Everyone who has followed Anders SCRMN Meisner, since his first exhibiton with Hans Alf Gallery back in 2012, knows that his eccentric universe has been driven by a continuous investigation of the paper as a medium. In the beginning, SCRMN sketched his works on cut-out pages from obscure encyclopedias that he found in the back of old bookshops in Amsterdam. Later on, he started processing them into idiosyncratic collages on the history of Western civilization with detours into mysticism and the deeply personal.
In his exhibitions “The World Was Weird” and especially “Under Distant Palm Trees” his yellowing sheets were glued together to form giant “canvases” that SCRMN painted with concise and saturated gouache, akin to Matisse and more contemporary artists like Geoff Mcfetridge and fellow Dane Søren Behncke. In that sense, his trajectory towards the canvas has been unmistakable.
In MODERN LOVE, SCRMN takes the final leap from paper to canvas. More than two years has gone into the making of what has turned out to be 15 extremely personal, poetic and most of all eclectic works. And although art lovers and consumers alike love to draw parallels, nothing really looks or feels like SCRMN’s visual language. If he is an epigone, the model for his style is found solely in a distant parallel universe, where people are portrayed as naivistic silhouettes, the world is two-dimensional, all colors are egg-yolk-deep, and love still exists in its purest, most esoteric incarnation.
With his newest collection of works, SCRMN takes on the ungrateful task of portraying love from a female perspective. According to the artist himself, it is not a question of feeling the same as a woman or to pretend to understand her, but rather to meticulously and carefully describe what he sees; to approach the topic without preconceptions as a scientist relating to his material without prejudice. The intention is to capture a special strength, tenderness and complexity, which SCRMN believes to be more cultivated with the opposite sex - but, which he also acknowledges, may only exist in the eyes of the male painter.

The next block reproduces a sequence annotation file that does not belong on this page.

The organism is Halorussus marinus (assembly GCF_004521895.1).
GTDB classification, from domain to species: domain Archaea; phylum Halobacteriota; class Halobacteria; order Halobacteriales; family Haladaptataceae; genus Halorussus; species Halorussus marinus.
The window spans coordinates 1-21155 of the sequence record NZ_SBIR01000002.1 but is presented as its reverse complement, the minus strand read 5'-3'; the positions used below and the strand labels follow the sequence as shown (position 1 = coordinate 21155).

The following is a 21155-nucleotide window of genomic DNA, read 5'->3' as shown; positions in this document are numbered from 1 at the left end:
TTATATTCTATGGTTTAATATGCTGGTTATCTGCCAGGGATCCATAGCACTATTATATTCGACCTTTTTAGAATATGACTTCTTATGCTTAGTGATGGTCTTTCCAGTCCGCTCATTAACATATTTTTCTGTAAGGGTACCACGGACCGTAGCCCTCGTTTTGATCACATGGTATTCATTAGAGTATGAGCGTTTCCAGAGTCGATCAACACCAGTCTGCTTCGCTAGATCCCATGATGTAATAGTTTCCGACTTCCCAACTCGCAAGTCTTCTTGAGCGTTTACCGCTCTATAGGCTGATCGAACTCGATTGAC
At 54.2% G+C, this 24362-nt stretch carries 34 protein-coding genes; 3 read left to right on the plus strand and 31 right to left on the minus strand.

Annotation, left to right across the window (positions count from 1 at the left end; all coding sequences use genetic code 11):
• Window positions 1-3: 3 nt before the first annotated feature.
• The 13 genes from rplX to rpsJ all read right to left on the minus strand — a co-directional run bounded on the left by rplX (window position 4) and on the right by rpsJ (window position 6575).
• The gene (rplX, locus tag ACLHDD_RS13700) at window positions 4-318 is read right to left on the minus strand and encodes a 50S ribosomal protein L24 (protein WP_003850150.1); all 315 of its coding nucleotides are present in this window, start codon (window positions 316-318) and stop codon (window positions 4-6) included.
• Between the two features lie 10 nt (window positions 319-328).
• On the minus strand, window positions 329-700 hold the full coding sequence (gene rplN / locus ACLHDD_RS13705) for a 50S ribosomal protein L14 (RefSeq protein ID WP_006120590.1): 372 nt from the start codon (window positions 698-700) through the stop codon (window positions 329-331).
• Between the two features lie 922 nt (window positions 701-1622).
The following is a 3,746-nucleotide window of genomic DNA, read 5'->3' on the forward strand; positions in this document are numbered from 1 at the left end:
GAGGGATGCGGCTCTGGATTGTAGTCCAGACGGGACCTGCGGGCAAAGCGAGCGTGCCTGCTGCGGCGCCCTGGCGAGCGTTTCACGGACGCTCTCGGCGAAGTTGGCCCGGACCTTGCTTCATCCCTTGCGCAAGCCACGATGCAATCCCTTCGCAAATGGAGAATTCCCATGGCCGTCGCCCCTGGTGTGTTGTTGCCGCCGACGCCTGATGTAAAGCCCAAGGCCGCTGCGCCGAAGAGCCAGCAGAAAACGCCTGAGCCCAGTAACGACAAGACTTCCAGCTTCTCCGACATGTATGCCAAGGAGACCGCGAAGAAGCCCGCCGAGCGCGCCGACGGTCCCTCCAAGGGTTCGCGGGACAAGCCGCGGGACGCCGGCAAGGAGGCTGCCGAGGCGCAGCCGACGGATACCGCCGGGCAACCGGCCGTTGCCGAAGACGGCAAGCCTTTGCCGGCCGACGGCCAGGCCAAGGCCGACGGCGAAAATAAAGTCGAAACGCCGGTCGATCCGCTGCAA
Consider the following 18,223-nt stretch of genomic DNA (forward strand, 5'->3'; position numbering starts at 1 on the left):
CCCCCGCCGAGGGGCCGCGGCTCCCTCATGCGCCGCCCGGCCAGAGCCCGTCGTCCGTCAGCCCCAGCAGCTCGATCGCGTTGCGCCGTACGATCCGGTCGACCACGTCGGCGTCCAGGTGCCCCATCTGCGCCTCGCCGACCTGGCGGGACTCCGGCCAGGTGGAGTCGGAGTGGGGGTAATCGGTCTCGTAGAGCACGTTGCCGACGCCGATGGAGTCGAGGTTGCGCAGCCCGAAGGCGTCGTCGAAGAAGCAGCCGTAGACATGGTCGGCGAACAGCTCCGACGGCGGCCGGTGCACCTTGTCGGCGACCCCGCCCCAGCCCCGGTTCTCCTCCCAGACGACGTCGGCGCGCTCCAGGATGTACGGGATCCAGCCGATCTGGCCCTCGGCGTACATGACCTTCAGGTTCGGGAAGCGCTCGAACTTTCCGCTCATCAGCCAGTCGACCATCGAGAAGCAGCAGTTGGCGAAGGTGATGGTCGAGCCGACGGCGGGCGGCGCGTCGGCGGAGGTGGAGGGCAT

Art history is rife with women posing passively without interacting with their surroundings; women who seem to be hiding very little behind a jaded gaze. In Modern Love, SCRMN seeks to remove himself from this by insisting to portray strong, confident women whose emotional lives are rich but also inaccessible to him, which gives the works an almost voyeuristic character because the subjects themselves have a tangible reluctance towards being portrayed: They live their own lives, have their own agendas and aren’t easily solicited by the universe of the viewer. The women in SCRMN’s paintings are peripheral acquaintances, people the artist has met in passing or simply strangers.
Modern Love is hence also the story of a man, looking at a woman, looking at a man (or another woman or looking away). And because of this, SCRMN is aware of the inherent impossibility in his original project: Best case scenario is, he catches a splinter of something real / Worst case, he sees nothing but his own reflection.
Nonetheless, the resulting show is an extremely interesting testimony to love and longing in the 21st Century. Rewriting the old proverb, one could say that “the operation failed but the patient survived”. For the works in MODERN LOVE are alive, and with this exhibition SCRMN demonstrates that he has taken another quantum leap in an already promising career.